As spring arrives, the landscape comes to life, including the lawn.

By using the best management practices of proper mowing and applying fertilizer in the fall, the lawn is enhanced and the amount of fertilizer may be reduced to protect the environment.

Properly mowing the lawn helps to improve its quality. An important mowing practice is to sharpen the mower blade at the beginning of the season and then several times during the season, possibly four to six times per year. A sharp mower blade makes mowing easier, reduces wear on the mower, and results in a better looking and healthier lawn. A dull mower blade tears the leaf instead of making a clean, sharp cut. A torn leaf blade is more susceptible to invasion by a disease.

The recommended mowing height for tall fescue is 2 to 3 inches, and for Kentucky bluegrass the height is 2 to 2.5 inches. Mowing at the best height for the grass encourages a deeper root system, which will help protect your lawn against drought and weeds.

Following recommendations for mowing height and frequency will make your lawn care responsibilities easier and result in a more attractive yard.

If your mower has a fixed, all-year height, set it at 2.5 inches. However, if you can easily vary the height, set it at 1.5 to 2 inches for the first several times you mow.

The shorter mowing height will help remove a lot of the winter-burned, brown leaves. Exposing more dark green growth will transform your lawn into the most uniform, attractive one in the neighborhood. Move the height up to 2.5 inches after you mow the grass several times.

When summer arrives, protect your grass from summer heat and drought injury by raising the mower height to 3 or 3.5 inches. However, remember that extra high grass, especially tall fescue, tends to fall over and mat down during hot summer weather causing increased summer disease problems.

Another tip is to mow often so that only one-third of the grass blade is removed at any one time. During the spring, the lawn may need to be mowed more than once a week.

Mowing off more than 50 percent of the leaves at one time causes scalping, resulting in increased weed competition and in the death of some grass plants during the hot summer.

While mowing the lawn, what should be done with the grass clippings? The answer is, leave the clippings on the lawn. Leaving grass clippings on the lawn saves time, money, and energy, since you don’t have to stop and empty the bagger or buy trash bags.

Clippings also add free fertilizer to the lawn, possibly as much as 25 percent of the lawn’s annual nutrient needs. Remember, grass clippings are not accepted in the garbage.

Grass clippings do not increase thatch. Clippings contain 75 to 85 percent water and decompose quickly. Thatch is a tight, intermingled organic layer of dead and living shoots, stems, and roots that develops between the green leaves and soil surface.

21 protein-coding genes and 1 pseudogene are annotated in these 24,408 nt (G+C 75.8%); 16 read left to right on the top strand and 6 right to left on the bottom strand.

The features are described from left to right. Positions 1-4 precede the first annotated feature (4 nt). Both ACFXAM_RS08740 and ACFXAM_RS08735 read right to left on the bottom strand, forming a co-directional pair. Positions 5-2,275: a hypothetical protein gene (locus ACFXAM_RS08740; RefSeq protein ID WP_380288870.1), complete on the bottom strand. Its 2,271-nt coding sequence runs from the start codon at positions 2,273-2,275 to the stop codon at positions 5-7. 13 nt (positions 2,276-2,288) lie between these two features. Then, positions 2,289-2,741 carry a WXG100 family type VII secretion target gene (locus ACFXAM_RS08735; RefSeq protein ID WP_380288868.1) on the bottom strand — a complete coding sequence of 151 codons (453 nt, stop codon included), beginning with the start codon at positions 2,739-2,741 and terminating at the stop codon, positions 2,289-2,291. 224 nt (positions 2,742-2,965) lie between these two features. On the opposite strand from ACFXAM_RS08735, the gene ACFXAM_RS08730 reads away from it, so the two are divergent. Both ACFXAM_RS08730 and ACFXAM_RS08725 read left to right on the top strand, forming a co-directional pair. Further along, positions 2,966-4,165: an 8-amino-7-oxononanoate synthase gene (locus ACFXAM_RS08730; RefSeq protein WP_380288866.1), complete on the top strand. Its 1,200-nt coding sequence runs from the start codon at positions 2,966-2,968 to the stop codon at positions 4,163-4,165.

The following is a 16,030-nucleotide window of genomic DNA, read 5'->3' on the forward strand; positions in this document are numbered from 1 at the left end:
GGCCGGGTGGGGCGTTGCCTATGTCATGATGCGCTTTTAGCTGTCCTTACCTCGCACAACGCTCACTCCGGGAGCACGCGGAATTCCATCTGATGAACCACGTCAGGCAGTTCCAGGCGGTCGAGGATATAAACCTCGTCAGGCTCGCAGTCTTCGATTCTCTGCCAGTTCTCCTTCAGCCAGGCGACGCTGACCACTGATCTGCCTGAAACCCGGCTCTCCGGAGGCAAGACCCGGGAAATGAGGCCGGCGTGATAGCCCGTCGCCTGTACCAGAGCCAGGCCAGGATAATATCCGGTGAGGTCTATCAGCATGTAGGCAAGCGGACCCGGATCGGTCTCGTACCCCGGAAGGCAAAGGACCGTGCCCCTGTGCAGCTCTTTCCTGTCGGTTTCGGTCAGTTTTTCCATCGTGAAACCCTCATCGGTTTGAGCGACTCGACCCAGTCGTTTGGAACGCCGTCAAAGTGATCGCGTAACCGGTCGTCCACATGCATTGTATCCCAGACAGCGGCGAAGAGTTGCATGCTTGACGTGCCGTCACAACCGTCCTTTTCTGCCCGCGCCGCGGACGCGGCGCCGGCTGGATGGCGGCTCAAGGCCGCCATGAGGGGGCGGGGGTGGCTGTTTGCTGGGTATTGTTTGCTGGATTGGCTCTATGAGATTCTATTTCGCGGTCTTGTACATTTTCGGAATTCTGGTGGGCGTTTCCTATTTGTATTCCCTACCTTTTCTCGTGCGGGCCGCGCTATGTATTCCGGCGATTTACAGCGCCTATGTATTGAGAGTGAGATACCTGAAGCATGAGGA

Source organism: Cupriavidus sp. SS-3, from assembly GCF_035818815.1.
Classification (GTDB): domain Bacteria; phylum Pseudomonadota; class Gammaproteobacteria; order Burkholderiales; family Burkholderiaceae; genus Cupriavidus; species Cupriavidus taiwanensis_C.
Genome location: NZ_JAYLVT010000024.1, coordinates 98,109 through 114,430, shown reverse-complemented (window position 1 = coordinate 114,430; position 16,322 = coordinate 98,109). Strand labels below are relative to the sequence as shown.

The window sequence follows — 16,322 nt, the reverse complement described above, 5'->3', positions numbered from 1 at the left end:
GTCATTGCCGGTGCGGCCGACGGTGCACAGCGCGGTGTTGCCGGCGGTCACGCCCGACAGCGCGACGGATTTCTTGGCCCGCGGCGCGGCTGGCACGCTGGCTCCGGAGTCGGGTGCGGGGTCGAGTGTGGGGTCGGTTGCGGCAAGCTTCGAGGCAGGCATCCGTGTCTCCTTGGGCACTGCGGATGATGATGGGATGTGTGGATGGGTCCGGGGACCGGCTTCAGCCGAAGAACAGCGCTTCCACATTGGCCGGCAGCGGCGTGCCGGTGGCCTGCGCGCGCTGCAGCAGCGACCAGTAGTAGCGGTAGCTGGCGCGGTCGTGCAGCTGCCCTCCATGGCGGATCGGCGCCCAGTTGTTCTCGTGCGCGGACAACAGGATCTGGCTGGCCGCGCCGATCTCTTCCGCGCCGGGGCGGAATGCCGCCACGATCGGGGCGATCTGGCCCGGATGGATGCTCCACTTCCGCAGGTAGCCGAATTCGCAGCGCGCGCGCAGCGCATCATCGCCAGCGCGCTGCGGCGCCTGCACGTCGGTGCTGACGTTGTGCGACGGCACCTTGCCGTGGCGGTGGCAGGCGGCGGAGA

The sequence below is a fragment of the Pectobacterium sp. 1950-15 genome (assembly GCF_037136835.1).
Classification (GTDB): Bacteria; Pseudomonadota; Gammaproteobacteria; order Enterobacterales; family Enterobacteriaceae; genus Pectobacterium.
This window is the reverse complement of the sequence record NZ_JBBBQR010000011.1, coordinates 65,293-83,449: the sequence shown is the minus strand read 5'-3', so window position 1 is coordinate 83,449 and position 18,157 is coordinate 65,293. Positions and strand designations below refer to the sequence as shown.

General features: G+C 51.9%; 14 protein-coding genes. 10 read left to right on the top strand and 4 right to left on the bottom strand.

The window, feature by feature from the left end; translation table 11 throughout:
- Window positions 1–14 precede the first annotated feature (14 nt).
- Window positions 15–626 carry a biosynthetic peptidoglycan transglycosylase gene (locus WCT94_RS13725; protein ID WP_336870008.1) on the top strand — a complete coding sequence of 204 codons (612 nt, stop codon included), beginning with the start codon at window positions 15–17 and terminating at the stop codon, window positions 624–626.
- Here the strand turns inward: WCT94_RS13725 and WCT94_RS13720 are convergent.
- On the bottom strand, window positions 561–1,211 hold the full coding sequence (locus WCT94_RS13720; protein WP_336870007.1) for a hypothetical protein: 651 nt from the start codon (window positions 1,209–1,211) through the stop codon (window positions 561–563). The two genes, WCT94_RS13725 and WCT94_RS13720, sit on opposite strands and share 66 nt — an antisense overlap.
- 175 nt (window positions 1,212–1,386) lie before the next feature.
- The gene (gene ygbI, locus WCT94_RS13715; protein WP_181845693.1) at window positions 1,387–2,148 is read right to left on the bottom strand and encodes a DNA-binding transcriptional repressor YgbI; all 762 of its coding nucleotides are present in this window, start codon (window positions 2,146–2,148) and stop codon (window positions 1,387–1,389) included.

A little thatch is good, since it helps moderate temperature extremes at the soil surface and provides a cushion effect on the surface.

Grass clippings will decompose quicker if the clippings are short. While a mulching mower or blade is not necessary, it does cut or shred the leaves into small fragments.

Collecting grass clippings may be necessary when the grass is tall and normal mowing tends to windrow the clippings, causing smothering of the grass underneath.

The collected clippings can be used as a mulch around ornamentals and between garden rows to a depth of 1 inch. Do not mulch with clippings from lawns that were treated with a herbicide to control weeds.

When thinking about fertilizing the lawn, nitrogen applied in mid-spring causes more problems than it solves. It results in excessive grass growth that may make it difficult for you to mow often enough to remove the recommended one-third to one-half of leaf material at each mowing.

It decreases spring root growth and summer drought tolerance as well as increases weed and disease problems.

The best time to apply nitrogen is in the fall. Fall fertilization helps the lawn develop a deep root system and become very dense to crowd out spring weeds.

For more information about best management practices for the lawn, contact the Daviess County Cooperative Extension Service at 270-685-8480.

Annette’s Tips

Since crabgrass begins to germinate when the soil temperature is between 57 and 64 degrees at the 1 inch soil level, the time is closer to apply a per-emergence herbicide. The UK Ag Weather website has a map with soil temperature from across the state to use as a resource at http://wwwagwx.ca.uky.edu/agwx.html or http://wwwagwx.ca.uky.edu/agwx.html. Try to use a pre-emergence crabgrass preventer without nitrogen. Read and follow label directions. Only herbicides specific for crabgrass prevention can be used when seeding a new lawn without damaging the new seedlings. Do not apply the crabgrass preventer on snow or before a heavy rain because the herbicide may be washed away and carried off target.

Mid-March to mid-April is a good time to treat valuable ash trees in your landscape with a DBH of 20 inches to prevent damage by the emerald ash borer. The treatment involves a soil drench containing the active ingredient imidacloprid. This borer has not been found in Daviess County yet, but has been found in traps across the river near western Daviess County.

Annette Meyer Heisdorffer is the Daviess County extension agent for horticulture. Her column runs weekly on the Home & Garden page in Lifestyle. Email her at annette.heisdorffer@uky.edu.

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